BAER engineering specialists assess Forest Service roads in Dixie burned area

In additional to threats to human life and safety, the Forest Service Burned Area Emergency Response program assesses potential threats to Forest Service property and infrastructure such as roads.

BAER engineering specialists assess the effects of the fire on roads and other infrastructure within the Dixie burned area. They identify potential threats to public users of the roads and infrastructures because of the effects of the fire and potential impacts from rainstorms.

BAER engineers Jonathan Berry and Alax Parker dig out and clear a clogged culvert to increase its function to allow anticipated increased water and sediment flows to continue under the road unobstructed. Photo submitted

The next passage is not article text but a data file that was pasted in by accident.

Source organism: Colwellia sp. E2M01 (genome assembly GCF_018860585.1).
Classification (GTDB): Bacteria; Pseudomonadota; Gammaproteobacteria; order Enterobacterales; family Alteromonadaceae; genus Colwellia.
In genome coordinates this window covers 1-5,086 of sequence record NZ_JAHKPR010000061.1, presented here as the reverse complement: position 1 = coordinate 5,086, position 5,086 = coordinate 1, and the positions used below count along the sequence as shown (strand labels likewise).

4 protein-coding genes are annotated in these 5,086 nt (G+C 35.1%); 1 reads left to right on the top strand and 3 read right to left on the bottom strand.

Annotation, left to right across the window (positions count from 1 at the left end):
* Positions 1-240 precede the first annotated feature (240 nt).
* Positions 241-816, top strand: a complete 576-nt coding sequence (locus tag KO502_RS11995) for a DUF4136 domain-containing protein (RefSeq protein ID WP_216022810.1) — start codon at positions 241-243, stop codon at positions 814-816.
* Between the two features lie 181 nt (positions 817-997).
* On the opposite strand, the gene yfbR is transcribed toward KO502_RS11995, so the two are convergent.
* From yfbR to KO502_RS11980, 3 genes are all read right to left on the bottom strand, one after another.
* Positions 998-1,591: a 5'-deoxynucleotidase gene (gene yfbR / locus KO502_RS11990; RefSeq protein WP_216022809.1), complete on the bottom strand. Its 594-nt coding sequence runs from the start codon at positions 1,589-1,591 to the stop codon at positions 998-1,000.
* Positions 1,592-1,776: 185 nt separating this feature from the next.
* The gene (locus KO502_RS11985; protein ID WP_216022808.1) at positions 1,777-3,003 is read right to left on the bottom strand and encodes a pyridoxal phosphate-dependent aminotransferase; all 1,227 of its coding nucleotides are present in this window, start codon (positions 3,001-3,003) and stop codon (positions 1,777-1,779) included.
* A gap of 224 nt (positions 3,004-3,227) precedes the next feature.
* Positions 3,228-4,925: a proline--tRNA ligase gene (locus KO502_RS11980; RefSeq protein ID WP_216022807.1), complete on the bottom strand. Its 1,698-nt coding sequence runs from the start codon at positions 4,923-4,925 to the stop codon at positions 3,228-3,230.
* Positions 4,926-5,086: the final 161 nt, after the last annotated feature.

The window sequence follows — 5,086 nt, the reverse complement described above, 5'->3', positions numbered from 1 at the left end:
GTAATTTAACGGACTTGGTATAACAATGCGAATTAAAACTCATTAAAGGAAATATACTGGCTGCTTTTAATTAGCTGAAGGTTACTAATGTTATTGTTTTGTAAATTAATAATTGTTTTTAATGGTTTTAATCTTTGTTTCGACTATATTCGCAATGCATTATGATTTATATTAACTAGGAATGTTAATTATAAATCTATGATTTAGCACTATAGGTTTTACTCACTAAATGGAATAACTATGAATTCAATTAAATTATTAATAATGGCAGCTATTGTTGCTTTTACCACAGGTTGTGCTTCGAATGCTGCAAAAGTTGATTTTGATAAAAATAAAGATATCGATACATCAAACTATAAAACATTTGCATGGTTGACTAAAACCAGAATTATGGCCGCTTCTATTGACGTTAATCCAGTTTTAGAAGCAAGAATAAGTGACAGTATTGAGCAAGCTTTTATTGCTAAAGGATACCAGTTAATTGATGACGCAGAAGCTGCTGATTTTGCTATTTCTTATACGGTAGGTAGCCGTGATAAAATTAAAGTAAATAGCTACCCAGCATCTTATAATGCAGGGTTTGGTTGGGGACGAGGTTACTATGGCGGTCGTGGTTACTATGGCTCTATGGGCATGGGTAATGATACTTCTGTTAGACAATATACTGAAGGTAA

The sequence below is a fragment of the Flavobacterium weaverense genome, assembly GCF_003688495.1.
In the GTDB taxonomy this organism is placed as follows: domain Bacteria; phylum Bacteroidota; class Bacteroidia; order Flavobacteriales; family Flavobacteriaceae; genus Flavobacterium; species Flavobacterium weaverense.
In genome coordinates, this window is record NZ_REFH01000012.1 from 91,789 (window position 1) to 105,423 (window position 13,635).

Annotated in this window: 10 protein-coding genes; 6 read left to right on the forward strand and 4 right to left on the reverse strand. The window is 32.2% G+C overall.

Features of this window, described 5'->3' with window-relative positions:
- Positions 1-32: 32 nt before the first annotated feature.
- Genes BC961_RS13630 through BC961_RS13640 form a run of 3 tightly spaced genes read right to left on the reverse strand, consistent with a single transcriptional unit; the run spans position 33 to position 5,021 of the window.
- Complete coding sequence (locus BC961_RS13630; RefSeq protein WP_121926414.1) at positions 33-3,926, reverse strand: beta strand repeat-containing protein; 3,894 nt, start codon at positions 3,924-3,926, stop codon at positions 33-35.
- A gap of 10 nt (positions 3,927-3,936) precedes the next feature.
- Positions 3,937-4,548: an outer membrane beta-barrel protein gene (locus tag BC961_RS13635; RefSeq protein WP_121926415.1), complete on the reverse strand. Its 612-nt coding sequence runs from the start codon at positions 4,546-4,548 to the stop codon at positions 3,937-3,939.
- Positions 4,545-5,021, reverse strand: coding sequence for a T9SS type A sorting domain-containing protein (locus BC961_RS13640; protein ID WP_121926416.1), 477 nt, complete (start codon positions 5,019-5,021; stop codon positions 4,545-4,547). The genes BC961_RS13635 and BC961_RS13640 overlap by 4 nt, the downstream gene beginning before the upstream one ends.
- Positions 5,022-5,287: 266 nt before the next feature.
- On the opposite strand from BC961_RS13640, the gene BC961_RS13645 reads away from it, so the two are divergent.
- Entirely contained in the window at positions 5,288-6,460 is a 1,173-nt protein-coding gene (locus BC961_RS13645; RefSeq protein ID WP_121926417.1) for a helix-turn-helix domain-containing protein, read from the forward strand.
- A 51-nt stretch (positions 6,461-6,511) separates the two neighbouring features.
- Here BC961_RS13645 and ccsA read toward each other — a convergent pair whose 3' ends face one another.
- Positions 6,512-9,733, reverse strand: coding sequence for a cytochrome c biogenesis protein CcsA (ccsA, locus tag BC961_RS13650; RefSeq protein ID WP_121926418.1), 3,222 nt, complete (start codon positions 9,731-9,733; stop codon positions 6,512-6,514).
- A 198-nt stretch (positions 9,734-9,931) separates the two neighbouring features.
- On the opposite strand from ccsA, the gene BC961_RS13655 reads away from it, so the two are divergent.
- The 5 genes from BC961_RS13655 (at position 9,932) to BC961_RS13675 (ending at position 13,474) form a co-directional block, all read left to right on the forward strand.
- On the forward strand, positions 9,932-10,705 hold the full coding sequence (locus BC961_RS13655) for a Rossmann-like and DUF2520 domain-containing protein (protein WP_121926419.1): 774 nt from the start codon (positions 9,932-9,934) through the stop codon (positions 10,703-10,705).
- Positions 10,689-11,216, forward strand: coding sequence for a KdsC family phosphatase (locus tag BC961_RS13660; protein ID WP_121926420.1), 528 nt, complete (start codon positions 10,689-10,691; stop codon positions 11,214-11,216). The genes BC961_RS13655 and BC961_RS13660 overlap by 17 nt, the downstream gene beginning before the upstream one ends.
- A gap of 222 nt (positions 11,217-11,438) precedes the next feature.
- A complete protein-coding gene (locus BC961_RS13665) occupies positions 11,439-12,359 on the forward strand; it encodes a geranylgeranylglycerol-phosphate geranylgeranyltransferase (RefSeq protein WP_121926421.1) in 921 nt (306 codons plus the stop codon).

After assessing the roads within the Dixie burned area, the BAER engineering specialists may recommend BAER stabilization road treatments to lessen the impacts to USFS roads that will improve drainage and could include cleaning ditches, clearing culvert inlets, installing culvert risers and trash racks on road crossings at risk of plugging by sediment and woody debris. They may also recommend post-storm inspections and respond to address any threats during and after rain events.

Recently Plumas National Forest BAER specialist Alax Parker, Joseph Lumpkin from the Shasta-Trinity National Forest, Jonathan Berry from the Pacific Southwest Regional Office, Kris Skinner and Loren Reimer, both from the Medicine Bow-Routt National Forest in Colorado, completed their field assessment in Phase 1 of the Dixie burned area.

BAER engineers evaluate the road prism and previously installed drainage features to develop emergency stabilization treatments to ensure that the expected increases in post-fire runoff and erosion don’t adversely damage USFS roads and other built assets.